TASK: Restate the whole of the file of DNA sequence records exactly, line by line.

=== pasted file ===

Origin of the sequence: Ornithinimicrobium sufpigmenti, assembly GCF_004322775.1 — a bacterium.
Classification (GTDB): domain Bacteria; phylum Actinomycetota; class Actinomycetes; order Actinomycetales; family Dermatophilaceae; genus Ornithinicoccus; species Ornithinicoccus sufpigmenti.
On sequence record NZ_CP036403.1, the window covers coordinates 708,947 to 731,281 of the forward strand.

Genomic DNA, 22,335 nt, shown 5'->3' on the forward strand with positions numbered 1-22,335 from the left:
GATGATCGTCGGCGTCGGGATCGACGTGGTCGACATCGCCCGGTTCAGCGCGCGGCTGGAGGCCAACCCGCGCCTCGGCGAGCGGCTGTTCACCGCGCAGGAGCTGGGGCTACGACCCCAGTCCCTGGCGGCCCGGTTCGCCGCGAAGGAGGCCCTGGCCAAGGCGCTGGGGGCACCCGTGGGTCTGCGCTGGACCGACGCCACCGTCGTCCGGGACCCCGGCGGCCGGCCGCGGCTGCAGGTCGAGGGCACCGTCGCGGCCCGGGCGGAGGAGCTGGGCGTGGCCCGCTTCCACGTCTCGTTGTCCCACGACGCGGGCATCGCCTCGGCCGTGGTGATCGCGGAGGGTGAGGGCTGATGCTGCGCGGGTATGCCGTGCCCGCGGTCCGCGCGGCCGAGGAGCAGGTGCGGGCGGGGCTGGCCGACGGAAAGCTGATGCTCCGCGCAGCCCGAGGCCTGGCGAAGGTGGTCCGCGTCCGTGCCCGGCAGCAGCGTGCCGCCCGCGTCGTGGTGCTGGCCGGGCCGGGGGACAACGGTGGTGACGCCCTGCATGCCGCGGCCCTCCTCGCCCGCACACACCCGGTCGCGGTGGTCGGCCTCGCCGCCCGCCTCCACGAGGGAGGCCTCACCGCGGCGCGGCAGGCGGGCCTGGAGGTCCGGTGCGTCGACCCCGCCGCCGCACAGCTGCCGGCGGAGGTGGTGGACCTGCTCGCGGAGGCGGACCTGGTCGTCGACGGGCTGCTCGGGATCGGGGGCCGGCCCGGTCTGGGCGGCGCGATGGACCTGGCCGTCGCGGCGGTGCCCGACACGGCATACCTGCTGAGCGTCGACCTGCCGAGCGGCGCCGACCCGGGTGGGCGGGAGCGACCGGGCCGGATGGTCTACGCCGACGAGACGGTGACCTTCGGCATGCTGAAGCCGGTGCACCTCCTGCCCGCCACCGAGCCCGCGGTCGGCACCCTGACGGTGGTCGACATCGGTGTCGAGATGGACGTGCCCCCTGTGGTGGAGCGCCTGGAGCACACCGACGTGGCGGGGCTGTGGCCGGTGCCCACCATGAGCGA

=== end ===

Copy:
Origin of the sequence: Ornithinimicrobium sufpigmenti, assembly GCF_004322775.1 — a bacterium.
Classification (GTDB): domain Bacteria; phylum Actinomycetota; class Actinomycetes; order Actinomycetales; family Dermatophilaceae; genus Ornithinicoccus; species Ornithinicoccus sufpigmenti.
On sequence record NZ_CP036403.1, the window covers coordinates 708,947 to 731,281 of the forward strand.

Genomic DNA, 22,335 nt, shown 5'->3' on the forward strand with positions numbered 1-22,335 from the left:
GATGATCGTCGGCGTCGGGATCGACGTGGTCGACATCGCCCGGTTCAGCGCGCGGCTGGAGGCCAACCCGCGCCTCGGCGAGCGGCTGTTCACCGCGCAGGAGCTGGGGCTACGACCCCAGTCCCTGGCGGCCCGGTTCGCCGCGAAGGAGGCCCTGGCCAAGGCGCTGGGGGCACCCGTGGGTCTGCGCTGGACCGACGCCACCGTCGTCCGGGACCCCGGCGGCCGGCCGCGGCTGCAGGTCGAGGGCACCGTCGCGGCCCGGGCGGAGGAGCTGGGCGTGGCCCGCTTCCACGTCTCGTTGTCCCACGACGCGGGCATCGCCTCGGCCGTGGTGATCGCGGAGGGTGAGGGCTGATGCTGCGCGGGTATGCCGTGCCCGCGGTCCGCGCGGCCGAGGAGCAGGTGCGGGCGGGGCTGGCCGACGGAAAGCTGATGCTCCGCGCAGCCCGAGGCCTGGCGAAGGTGGTCCGCGTCCGTGCCCGGCAGCAGCGTGCCGCCCGCGTCGTGGTGCTGGCCGGGCCGGGGGACAACGGTGGTGACGCCCTGCATGCCGCGGCCCTCCTCGCCCGCACACACCCGGTCGCGGTGGTCGGCCTCGCCGCCCGCCTCCACGAGGGAGGCCTCACCGCGGCGCGGCAGGCGGGCCTGGAGGTCCGGTGCGTCGACCCCGCCGCCGCACAGCTGCCGGCGGAGGTGGTGGACCTGCTCGCGGAGGCGGACCTGGTCGTCGACGGGCTGCTCGGGATCGGGGGCCGGCCCGGTCTGGGCGGCGCGATGGACCTGGCCGTCGCGGCGGTGCCCGACACGGCATACCTGCTGAGCGTCGACCTGCCGAGCGGCGCCGACCCGGGTGGGCGGGAGCGACCGGGCCGGATGGTCTACGCCGACGAGACGGTGACCTTCGGCATGCTGAAGCCGGTGCACCTCCTGCCCGCCACCGAGCCCGCGGTCGGCACCCTGACGGTGGTCGACATCGGTGTCGAGATGGACGTGCCCCCTGTGGTGGAGCGCCTGGAGCACACCGACGTGGCGGGGCTGTGGCCGGTGCCCACCATGAGCGA